Bad fuel shipment 'a big part' of 2018 barge cancellations

Last year 78 rail cars full of fuel were shipped from Alberta to Hay River, then barged all the way to Norman Wells before it was discovered the fuel was bad.

Massive fuel load made it all the way to Norman Wells before it was found to be substandard

The government says Imperial Oil is covering all costs associated with a bad shipment of fuel that contributed to barge cancellations last year. (NTCL)

The Northwest Territories government is providing more information on a major delay that led to the cancellation of the barge resupply to three communities last year.

Infrastructure Minister Wally Schumann said on Wednesday that 78 rail cars full of fuel were shipped from Alberta to Hay River, then barged all the way to Norman Wells before it was discovered the fuel was bad.

"I think they flew their own people up there to make sure it wasn't to spec, because if you start moving this stuff around it's going to cost millions of dollars," said Schumann.

The minister said the fuel then had to be barged back to Hay River, pumped back into rail cars and sent back to the Imperial Oil refinery in Edmonton. He said the delay was a major cause of the cancellation of barge shipments to three communities at the end of the 2018 shipping season.

"That was a big part of it," said Schumann. "When you have to bring that back down, that's two trips out of the system, which puts us behind on the rest of the fuel for the rest of the system. And they have to resupply that again. So it's like you're getting hit twice."

The government took over the barge resupply two years ago after the previous operator, Northern Transportation Company Limited, filed for bankruptcy protection. The government bought its assets for $7.5 million.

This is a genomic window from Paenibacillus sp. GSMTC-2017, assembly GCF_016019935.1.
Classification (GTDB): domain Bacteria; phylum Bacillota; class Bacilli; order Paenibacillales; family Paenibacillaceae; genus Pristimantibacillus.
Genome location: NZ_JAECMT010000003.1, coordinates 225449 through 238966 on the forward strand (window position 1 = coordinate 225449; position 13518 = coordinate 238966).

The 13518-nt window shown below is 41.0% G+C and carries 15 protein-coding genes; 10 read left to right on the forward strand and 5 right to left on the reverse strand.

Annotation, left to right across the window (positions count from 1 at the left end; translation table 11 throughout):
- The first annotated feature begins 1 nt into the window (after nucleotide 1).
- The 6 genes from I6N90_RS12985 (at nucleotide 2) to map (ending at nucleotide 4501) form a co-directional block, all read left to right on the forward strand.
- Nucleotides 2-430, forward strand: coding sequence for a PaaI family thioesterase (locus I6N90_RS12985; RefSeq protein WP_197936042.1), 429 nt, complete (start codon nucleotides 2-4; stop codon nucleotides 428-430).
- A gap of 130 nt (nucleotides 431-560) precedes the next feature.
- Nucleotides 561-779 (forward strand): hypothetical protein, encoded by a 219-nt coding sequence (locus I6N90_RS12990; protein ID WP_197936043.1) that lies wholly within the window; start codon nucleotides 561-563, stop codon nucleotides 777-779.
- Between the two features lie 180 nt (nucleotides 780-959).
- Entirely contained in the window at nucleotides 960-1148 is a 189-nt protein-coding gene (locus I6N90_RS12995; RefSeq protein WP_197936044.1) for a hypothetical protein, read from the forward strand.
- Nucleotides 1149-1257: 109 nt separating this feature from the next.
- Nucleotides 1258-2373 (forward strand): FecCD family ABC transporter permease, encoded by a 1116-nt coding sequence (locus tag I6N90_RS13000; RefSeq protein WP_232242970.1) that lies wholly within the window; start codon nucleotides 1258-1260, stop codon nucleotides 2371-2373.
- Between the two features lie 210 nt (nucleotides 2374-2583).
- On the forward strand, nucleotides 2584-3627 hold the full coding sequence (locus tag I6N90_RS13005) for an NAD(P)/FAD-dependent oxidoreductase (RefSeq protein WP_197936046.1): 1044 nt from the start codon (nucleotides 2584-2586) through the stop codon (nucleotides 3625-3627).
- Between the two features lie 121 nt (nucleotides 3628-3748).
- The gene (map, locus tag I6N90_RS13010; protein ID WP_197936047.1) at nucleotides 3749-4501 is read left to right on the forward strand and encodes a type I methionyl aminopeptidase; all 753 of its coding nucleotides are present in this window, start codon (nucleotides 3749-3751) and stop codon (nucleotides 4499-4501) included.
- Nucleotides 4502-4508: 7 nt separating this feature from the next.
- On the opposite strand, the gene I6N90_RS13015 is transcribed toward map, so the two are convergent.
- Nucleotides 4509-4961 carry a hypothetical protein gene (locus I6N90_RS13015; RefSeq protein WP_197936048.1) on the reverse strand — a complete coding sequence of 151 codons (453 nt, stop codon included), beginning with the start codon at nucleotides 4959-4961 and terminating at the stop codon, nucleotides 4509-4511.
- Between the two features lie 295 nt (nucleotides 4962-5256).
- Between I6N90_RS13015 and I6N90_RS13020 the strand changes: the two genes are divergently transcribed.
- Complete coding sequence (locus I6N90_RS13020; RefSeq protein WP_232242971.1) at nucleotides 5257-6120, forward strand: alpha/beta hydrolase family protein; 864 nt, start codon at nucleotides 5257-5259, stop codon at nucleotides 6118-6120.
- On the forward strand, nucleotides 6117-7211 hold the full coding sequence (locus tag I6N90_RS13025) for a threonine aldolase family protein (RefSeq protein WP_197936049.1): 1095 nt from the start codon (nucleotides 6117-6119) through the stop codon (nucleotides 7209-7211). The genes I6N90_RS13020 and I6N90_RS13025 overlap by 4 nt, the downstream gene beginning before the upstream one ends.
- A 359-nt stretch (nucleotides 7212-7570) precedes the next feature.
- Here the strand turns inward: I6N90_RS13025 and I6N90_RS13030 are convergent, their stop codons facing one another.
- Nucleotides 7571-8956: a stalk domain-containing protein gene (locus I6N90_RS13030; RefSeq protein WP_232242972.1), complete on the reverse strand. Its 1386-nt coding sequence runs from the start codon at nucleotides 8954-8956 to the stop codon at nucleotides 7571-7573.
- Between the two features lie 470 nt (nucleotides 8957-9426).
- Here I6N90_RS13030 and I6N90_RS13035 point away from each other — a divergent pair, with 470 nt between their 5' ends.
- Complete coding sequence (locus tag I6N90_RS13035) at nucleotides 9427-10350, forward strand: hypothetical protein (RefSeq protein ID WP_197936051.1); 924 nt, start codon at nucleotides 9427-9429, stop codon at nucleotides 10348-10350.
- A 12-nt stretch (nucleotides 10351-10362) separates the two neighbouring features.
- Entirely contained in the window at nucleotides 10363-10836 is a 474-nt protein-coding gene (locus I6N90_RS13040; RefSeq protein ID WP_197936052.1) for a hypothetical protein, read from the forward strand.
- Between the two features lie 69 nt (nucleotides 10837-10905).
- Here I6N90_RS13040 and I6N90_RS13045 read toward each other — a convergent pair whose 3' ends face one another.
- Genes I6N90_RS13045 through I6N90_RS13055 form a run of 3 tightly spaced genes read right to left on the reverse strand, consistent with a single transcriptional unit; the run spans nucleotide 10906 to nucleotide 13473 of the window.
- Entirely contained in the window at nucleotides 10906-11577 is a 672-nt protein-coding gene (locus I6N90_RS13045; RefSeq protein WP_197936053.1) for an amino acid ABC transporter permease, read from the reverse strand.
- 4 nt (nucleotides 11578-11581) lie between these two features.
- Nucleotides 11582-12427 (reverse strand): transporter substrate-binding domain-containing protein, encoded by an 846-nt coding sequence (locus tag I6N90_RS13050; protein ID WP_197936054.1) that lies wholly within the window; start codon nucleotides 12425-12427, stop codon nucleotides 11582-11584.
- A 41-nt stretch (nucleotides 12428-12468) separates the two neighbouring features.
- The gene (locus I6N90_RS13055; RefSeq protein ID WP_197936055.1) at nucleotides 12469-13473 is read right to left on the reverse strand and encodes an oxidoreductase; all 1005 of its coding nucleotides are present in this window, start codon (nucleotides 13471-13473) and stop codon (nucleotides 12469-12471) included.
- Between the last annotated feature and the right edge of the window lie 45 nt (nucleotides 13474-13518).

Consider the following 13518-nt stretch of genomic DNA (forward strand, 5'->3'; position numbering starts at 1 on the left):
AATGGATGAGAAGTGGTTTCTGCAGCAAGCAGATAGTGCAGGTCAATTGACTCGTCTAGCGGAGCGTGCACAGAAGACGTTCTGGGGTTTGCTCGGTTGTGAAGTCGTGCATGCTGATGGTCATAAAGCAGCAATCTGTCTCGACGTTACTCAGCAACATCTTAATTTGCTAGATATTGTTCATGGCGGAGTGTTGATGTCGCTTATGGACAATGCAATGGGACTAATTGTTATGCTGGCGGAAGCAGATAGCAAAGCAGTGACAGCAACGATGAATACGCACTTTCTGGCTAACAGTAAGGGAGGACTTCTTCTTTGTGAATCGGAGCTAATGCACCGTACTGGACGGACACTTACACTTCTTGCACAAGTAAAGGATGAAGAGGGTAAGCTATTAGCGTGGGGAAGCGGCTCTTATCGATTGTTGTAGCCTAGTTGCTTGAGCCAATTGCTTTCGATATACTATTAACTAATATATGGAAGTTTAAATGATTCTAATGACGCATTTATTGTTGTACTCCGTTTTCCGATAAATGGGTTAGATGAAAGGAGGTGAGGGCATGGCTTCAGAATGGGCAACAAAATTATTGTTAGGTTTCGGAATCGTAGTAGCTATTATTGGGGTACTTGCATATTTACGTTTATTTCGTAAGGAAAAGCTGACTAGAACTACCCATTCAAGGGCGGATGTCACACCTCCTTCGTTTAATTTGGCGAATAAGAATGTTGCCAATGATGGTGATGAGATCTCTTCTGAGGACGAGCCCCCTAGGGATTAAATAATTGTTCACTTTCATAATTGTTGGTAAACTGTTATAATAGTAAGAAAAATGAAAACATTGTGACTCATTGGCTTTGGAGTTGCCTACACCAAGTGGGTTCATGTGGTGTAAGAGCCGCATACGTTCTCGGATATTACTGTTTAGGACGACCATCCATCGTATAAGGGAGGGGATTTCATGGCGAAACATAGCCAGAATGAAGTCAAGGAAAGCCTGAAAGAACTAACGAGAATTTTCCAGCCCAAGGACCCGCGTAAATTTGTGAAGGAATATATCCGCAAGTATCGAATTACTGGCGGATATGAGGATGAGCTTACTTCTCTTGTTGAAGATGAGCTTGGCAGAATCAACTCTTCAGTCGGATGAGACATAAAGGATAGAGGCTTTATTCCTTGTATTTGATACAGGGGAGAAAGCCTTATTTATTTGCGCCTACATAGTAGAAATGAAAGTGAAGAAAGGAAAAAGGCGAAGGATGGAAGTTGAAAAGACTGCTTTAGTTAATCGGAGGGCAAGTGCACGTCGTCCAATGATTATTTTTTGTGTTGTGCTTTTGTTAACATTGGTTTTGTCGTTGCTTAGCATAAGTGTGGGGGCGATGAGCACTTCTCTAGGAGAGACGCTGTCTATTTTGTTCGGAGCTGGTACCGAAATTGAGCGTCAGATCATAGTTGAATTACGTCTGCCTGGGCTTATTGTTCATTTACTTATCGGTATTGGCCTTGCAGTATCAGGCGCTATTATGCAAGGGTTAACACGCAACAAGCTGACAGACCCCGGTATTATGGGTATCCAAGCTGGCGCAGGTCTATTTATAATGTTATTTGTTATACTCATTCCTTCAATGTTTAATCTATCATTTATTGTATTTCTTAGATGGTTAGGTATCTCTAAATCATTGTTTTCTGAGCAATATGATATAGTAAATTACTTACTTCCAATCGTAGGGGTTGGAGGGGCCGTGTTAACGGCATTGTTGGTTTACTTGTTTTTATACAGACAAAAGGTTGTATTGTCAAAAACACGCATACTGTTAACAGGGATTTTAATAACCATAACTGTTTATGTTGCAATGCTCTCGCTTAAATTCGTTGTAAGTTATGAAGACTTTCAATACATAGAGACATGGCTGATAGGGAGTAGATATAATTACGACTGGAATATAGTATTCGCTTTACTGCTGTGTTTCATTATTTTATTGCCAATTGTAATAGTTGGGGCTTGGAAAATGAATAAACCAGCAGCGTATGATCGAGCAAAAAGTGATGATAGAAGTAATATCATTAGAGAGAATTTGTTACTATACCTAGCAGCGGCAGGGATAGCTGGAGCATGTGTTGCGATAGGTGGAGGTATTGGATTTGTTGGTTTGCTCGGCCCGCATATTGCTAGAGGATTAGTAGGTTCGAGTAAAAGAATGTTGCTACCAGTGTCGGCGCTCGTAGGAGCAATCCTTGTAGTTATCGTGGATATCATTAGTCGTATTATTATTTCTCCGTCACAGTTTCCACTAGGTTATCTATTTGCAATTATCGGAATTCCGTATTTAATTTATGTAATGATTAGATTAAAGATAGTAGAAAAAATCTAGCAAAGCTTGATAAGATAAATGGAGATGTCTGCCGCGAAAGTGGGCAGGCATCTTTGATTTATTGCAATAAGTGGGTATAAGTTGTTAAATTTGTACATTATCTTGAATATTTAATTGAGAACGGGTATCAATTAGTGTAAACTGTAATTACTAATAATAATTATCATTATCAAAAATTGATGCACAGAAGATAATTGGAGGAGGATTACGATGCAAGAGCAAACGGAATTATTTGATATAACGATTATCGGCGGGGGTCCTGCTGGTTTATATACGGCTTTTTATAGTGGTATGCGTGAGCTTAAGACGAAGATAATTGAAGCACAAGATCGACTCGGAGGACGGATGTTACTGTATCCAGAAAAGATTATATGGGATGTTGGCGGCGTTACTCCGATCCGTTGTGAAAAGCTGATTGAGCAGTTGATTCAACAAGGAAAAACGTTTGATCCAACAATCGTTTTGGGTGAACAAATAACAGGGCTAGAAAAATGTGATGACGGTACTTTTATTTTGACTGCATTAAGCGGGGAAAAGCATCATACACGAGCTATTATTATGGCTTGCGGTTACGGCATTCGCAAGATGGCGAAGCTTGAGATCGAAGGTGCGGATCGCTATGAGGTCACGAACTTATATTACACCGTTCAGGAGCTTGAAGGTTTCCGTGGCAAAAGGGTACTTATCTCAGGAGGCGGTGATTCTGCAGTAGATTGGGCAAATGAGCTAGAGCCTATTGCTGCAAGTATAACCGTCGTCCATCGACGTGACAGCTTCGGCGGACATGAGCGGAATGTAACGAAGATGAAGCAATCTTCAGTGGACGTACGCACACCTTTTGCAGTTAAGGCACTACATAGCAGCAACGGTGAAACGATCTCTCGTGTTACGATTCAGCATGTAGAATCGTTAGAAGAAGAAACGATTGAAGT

Schumann said the territorial government did not incur any costs for the bad fuel or for shipping it from, or back to, the Imperial refinery. The Infrastructure department was unable to say how much fuel was in the delivery.

Industry, Tourism and Investment Minister Wally Schumann speaks with reporters at the N.W.T. Legislative Assembly in October 2018 in this CBC file photo. (Alex Brockman/CBC)

Until yesterday, the fuel issue has only been mentioned in passing in connection with the cancellation of barge shipments to Cambridge Bay, Kugluktuk and Paulatuk. A barge shipment of gasoline to Sachs Harbour was also cancelled.

The government has said only that there was a delay in receiving the fuel shipment, and that late placement of navigational buoys at the start of the season and ice conditions at the end of the season led to the cancellations.

As a result of the cancellations, at least 700,000 litres of fuel and other cargo was flown into the three communities at taxpayer expense.

Schumann was questioned about the bad fuel in the legislature yesterday by Nahendeh MLA Shane Thompson, whose communities do not rely on the government's barge service for fuel resupply. CBC has a pending access to information request for all records related to last year's fuel resupply.

The Infrastructure Minister said his department is looking at fuel storage capacity in different communities on the barge route with a view to storing enough fuel to get by if there are delays in the future.

That future could be sooner rather than later. The rail line to Hay River has been shut down for more than a week due to forest fires in Alberta. Yesterday the fire destroyed the rail bridge spanning the Steen River. Water levels on Great Slave Lake and the Mackenzie River are unusually low this year, which could cause further problems.


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